The poem opens with the words: “Half a league, half a league, Half a league onward” This statement immediately sets the tone for the whole stanza. The words create a prominent rhythm, which sounds almost like the galloping of horses. The repetition of the words “Half a league” in a way creates a feeling of urgency, that the cavalry were spurred into motion. “… valley of Death” This metaphor found in lines 3 and 7 adds to the already heightened imagery and exonerates the extreme bravery of the cavalry, they knew they were heading into the “valley of death” yet they continued. “‘Forward, the Light Brigade!

Charge for the guns! ‘ he said;” This statement sum’s up the mistake made by the Cavalry Commander; charging into a valley with cannon and guns firing at you is always going to lead to many deaths, but at the same time as it is pointing out the incompetence of the British Officer, it adds to the sense of bravery which surrounds the Light Brigade. “‘Forward the Light Brigade! ‘ Was there a man dismay’d? This quote again emphasises the bravery and fearlessness of the Light Brigade, no one was dismayed, no one turned back, they knew it was a mistake to charge the valley but they did it anyway.

Also in this extract, Tennyson has deliberatly missed out letters in the word dismayed to keep the rhythm and flow of the poem going. “Their’s not to make reply, Their’s not to reason why, Their’s but to do and die:” This is once again a tribute to the Light Brigade, it says that the cavalry didn’t waver, they didn’t question orders, they knew their role and they furfilled it. “Cannon to right of them, Cannon to left of them, Cannon in front of them” This repetion of the words “Cannon to … of them” creates the feeling that the soldiers were trapped, that they couldn’t escape from the so called “valley of death”.

This also reinforces the stupidity of the officer in charge… the battle was allways going to be a failure, it ended up being a wadte of two-hindred lives. “Volley’d and thunder’d; Storm’d at with shot and shell,” The words volleyed, thundered and stormed (all shortened to keep the rhythm) create the image of a lightning storm. This imagery makes the reader relate to the soldiers more and more, everyone has experienced a lighting storm and how uncormfortable it can be when your outside during one; the soldiers were experiencing this uncomfortableness ten-fold.

Also the words “stormed … shot … shell” are alliteration which adds to the rhythm. “Boldly they rode and well. ” This statement can tell us tow things about the Light Brigade; i) the Light Brigade had no regrets about what they were about to face, they rode boldly, without thinking of the consequences ii) even though the Light Brigade were face with to say the least; an uphill struggle, the men still tried to pull a victory out of the bag, “… they rode and well”: they rode and they did it well. “Into the jaws of Death, Into the mouth of Hell”

This personification of death and hell adds tension to the poem. The euphemisms (“Jaws of Death”, “Mouth of Hell”) are both linked to the mouth, it makes the valley seem like it is going to swallow up the men, this adds to the tension of this stanza. These euphemisms also sound very noble which again adds to the sense of bravery and courage surrounding the Light Brigade. “Rode the six hundred. ” This has been repeated at the end of the first three stanzas. It represents the loss of life. Also note that the cavalry still rode… none had died yet. “Flash’d all their sabres bare,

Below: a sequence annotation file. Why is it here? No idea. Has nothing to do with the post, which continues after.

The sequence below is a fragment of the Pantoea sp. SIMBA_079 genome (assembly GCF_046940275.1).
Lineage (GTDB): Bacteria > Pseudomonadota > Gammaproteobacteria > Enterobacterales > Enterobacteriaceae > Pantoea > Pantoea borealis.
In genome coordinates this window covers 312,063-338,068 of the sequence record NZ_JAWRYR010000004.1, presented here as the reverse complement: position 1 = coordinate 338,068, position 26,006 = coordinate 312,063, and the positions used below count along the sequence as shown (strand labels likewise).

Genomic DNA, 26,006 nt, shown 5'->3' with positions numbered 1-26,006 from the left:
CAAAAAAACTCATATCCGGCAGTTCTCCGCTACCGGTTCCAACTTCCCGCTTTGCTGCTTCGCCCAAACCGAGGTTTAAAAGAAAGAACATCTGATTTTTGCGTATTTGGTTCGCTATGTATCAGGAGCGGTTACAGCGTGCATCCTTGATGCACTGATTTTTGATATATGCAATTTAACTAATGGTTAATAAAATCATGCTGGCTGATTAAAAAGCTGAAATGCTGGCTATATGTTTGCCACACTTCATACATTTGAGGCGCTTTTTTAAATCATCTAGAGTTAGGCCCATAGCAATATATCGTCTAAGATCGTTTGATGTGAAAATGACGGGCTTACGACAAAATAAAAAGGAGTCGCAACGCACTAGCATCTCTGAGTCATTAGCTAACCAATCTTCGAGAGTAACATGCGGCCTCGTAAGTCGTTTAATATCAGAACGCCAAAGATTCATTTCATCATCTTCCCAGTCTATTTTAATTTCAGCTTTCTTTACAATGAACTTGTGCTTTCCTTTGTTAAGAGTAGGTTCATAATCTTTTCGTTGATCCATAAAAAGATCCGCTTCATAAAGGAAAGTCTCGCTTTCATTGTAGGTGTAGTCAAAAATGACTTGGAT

Flash’d as they turned in air,” Here Tennyson uses the repetition of the verb “flashed” to give a vivid impression of the battle going on around. The passage is quite powerful in the way it describes the fighting, it leaves enough to the readers imagination to make the reader actually think about what’s going on, but gives away enough information as to not leave the reader in the dark so to speak. “Charging an army, while All the world wonder’d:” The first line of this particular extract “Charging an army” adds to the courageousness of the men even more.

Tennyson exaggerates the enemy’s forces to make it sound like the Light Brigade attacked not just a Russian position, but a whole army! The second line gives the impression that the whole world eagerly awaited news of the Light Brigade before and during the battle. This implies that the Light Brigade were hero’s before their ill-fated charge, the reality being… they were not. The second line also contains alliteration and word shortening for the already written reasons. “Cossack and Russian Reel’d from the sabre-stroke” This statement implies that the Russians were loosing the battle, which is another “lie” written in this poem.

Tennyson “bends” the truth in the poem sometimes to add effect, in my opinion phrases like “Charging an army” and “Cossack and Russian / Reel’d from the sabre-stroke” add to the bravery and courage of the Light Brigade a lot more than the facts i. e. “Charging some men on a hill” and “Cossack and Russian / Obliterated the British” don’t you? “Then they rode back, but not, Not the six hundred” The Light Brigade had retreated but Tennyson implies by the words “rode back” that the Light Brigade had forced the Russians to withdraw, once again, this was not the case.